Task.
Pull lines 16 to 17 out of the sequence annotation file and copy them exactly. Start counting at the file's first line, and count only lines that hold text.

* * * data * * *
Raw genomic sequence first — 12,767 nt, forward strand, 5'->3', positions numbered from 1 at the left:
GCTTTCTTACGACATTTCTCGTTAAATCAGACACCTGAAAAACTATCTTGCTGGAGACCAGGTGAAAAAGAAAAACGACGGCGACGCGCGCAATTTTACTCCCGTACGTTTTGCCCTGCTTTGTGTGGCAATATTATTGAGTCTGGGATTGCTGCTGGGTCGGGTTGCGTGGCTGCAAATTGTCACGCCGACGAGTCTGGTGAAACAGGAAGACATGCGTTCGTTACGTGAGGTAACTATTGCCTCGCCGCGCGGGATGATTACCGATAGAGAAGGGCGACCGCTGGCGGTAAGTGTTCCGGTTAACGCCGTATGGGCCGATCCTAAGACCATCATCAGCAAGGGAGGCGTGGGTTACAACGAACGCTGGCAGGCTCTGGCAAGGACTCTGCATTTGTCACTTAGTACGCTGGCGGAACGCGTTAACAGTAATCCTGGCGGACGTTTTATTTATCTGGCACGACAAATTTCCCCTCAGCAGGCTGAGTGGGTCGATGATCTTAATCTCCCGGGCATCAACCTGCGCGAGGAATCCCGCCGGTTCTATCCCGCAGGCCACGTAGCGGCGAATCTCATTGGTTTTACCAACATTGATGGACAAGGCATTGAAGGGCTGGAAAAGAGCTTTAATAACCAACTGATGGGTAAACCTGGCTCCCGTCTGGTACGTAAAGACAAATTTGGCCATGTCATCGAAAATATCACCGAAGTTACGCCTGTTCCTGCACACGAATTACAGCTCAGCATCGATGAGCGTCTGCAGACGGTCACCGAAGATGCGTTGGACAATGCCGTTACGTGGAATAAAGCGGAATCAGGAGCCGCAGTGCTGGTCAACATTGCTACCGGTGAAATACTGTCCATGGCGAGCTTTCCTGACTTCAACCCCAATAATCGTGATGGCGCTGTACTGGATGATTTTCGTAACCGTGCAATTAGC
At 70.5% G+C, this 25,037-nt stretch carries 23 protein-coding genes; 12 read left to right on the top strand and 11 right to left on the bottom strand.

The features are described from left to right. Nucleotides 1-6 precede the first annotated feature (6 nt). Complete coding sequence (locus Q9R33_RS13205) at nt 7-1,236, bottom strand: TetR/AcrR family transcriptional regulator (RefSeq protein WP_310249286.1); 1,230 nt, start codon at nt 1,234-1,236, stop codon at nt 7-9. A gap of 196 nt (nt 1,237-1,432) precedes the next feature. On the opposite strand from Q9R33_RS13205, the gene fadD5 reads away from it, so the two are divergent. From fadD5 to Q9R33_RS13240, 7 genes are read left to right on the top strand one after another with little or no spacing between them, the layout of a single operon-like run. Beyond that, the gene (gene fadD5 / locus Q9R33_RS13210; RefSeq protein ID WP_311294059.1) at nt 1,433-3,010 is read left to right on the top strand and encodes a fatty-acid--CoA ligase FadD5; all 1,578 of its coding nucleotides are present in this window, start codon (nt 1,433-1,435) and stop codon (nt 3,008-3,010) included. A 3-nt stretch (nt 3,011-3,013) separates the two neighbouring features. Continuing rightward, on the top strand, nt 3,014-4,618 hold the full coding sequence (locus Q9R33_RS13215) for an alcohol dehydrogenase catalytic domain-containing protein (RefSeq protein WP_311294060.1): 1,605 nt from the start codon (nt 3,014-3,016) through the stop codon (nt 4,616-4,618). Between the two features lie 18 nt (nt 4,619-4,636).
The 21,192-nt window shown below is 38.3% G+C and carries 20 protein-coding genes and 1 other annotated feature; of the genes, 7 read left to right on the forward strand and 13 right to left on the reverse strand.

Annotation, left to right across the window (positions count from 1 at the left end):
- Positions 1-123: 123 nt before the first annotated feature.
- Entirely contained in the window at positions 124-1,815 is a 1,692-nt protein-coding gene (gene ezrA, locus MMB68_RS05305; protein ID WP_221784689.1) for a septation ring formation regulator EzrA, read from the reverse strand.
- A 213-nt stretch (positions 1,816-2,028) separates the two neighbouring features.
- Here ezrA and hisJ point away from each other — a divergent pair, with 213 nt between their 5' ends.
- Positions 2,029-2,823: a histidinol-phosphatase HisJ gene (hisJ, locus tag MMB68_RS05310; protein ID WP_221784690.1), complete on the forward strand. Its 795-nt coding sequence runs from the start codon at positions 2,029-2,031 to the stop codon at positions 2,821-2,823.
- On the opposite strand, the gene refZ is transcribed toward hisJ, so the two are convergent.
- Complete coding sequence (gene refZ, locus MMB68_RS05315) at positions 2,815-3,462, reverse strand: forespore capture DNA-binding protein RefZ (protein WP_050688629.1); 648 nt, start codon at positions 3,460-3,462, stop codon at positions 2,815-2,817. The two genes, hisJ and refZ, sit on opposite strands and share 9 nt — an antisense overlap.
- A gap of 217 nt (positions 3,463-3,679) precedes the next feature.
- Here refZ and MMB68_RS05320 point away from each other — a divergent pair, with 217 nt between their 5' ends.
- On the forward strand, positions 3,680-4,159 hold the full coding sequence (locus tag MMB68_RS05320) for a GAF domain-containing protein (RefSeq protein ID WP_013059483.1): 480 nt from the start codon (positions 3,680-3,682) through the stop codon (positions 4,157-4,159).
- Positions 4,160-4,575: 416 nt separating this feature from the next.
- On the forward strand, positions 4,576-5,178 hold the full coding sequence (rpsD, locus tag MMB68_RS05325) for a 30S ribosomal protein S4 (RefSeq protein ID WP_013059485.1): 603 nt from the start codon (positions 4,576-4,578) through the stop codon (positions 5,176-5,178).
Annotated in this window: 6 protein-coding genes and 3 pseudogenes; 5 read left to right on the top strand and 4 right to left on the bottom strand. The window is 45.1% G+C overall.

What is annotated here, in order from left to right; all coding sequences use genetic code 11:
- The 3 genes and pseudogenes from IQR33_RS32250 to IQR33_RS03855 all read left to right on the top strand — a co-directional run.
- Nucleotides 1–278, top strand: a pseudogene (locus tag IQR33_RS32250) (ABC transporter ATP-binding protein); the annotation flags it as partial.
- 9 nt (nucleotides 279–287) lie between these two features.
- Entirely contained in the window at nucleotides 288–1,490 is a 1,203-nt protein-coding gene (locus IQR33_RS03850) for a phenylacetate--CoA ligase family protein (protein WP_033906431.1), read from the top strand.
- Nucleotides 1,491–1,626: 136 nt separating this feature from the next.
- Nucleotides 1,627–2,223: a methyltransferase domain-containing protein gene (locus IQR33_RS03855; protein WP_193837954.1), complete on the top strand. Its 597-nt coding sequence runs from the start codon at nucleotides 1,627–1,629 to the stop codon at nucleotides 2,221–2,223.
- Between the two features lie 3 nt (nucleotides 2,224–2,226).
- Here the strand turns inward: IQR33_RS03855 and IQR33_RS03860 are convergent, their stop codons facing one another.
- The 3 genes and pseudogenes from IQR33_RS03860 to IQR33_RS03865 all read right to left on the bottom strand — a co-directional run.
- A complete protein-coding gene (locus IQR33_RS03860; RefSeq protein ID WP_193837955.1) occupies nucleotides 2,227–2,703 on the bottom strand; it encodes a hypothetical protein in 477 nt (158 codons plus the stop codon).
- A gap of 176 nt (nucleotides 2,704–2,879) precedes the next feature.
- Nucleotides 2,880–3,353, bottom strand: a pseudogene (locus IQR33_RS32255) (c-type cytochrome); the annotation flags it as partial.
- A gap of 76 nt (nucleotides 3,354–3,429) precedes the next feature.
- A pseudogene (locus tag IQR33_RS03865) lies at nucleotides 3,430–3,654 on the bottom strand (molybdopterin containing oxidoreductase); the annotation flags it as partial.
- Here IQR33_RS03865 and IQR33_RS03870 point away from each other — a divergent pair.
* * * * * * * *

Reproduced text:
- On the forward strand, positions 3,680-4,159 hold the full coding sequence (locus tag MMB68_RS05320) for a GAF domain-containing protein (RefSeq protein ID WP_013059483.1): 480 nt from the start codon (positions 3,680-3,682) through the stop codon (positions 4,157-4,159).
- Positions 4,160-4,575: 416 nt separating this feature from the next.